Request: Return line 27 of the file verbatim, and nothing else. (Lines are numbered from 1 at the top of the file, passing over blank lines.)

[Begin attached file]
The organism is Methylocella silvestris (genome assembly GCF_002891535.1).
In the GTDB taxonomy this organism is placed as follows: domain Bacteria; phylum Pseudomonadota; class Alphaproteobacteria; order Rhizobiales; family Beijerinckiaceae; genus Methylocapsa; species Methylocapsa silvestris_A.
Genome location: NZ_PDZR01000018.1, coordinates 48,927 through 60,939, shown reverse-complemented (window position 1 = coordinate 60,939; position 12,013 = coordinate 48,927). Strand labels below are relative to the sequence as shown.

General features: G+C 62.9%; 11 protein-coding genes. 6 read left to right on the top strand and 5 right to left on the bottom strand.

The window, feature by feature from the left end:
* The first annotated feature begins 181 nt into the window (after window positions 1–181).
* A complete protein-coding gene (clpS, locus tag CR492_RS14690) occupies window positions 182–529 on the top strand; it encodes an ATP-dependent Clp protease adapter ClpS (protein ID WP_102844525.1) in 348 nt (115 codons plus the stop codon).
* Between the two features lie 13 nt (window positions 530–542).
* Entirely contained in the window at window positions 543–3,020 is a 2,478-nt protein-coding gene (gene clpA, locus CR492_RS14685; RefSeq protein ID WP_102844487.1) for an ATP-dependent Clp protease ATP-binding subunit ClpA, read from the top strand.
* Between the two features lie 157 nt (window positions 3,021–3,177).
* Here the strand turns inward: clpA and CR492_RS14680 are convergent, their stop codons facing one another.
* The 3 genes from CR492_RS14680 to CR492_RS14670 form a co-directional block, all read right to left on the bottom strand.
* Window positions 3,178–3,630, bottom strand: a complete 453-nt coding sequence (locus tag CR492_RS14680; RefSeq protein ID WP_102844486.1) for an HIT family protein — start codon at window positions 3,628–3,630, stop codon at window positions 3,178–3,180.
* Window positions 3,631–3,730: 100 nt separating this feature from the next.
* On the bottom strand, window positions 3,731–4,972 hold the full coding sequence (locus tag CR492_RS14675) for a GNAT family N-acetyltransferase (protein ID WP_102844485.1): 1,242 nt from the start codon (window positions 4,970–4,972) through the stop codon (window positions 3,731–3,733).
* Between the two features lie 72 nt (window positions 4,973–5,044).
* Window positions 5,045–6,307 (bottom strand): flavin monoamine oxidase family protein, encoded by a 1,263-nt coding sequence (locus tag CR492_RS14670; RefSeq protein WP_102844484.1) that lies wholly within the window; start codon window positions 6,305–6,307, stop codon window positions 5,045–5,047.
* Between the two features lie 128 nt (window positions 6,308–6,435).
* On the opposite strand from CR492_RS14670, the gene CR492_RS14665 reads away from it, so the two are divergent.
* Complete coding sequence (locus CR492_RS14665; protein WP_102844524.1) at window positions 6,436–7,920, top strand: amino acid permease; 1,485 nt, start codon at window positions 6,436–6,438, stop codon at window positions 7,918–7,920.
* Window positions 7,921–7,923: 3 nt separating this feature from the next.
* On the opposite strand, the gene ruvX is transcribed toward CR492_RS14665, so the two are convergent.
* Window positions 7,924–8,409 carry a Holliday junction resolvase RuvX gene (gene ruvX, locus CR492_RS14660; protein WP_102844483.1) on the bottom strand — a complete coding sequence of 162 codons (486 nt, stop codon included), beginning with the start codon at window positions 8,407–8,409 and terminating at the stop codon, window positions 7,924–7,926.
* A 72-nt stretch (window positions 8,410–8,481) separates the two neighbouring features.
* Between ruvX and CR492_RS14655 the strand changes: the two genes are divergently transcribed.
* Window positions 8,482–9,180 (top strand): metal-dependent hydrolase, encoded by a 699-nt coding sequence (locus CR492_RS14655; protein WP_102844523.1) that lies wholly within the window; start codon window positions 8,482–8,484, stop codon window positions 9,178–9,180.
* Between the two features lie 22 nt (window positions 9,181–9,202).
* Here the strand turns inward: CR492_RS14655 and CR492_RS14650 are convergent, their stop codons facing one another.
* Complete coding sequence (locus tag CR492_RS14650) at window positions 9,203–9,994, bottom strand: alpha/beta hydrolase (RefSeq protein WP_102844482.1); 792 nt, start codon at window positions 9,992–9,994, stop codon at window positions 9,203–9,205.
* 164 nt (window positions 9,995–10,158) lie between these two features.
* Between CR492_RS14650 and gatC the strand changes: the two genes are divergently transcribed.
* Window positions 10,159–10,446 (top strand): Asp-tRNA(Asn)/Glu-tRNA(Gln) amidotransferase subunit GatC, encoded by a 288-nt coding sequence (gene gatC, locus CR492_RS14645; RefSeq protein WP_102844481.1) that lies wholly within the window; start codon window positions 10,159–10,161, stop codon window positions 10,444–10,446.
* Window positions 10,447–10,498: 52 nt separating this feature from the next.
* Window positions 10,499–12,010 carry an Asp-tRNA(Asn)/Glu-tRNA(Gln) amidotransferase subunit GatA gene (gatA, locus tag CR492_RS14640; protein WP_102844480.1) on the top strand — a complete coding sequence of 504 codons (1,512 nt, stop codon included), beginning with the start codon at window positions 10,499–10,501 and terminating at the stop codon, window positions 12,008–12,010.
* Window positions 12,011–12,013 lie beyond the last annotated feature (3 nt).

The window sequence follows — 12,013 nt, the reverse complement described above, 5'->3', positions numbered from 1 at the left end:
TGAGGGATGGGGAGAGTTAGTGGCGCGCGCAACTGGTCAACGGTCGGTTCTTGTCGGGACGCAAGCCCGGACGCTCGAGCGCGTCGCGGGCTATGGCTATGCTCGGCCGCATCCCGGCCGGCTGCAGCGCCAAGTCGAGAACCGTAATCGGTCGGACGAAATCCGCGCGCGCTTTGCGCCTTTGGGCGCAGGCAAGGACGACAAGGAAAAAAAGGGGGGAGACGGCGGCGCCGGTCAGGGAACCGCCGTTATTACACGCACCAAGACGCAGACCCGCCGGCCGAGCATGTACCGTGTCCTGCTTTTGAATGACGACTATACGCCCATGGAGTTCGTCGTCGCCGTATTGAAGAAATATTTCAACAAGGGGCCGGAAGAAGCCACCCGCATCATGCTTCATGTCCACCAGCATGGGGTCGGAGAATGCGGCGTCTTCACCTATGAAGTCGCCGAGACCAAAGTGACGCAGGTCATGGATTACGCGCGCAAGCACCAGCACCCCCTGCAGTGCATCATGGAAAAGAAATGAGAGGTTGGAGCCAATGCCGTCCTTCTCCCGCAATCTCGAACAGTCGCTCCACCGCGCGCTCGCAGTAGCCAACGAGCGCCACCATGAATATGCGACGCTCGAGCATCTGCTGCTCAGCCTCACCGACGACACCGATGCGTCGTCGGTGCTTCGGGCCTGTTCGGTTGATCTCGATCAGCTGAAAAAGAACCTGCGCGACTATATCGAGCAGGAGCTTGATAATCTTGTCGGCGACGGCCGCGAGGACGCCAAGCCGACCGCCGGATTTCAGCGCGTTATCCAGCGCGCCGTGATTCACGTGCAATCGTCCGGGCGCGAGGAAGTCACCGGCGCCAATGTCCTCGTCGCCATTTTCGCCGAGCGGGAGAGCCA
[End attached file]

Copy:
* Between the two features lie 22 nt (window positions 9,181–9,202).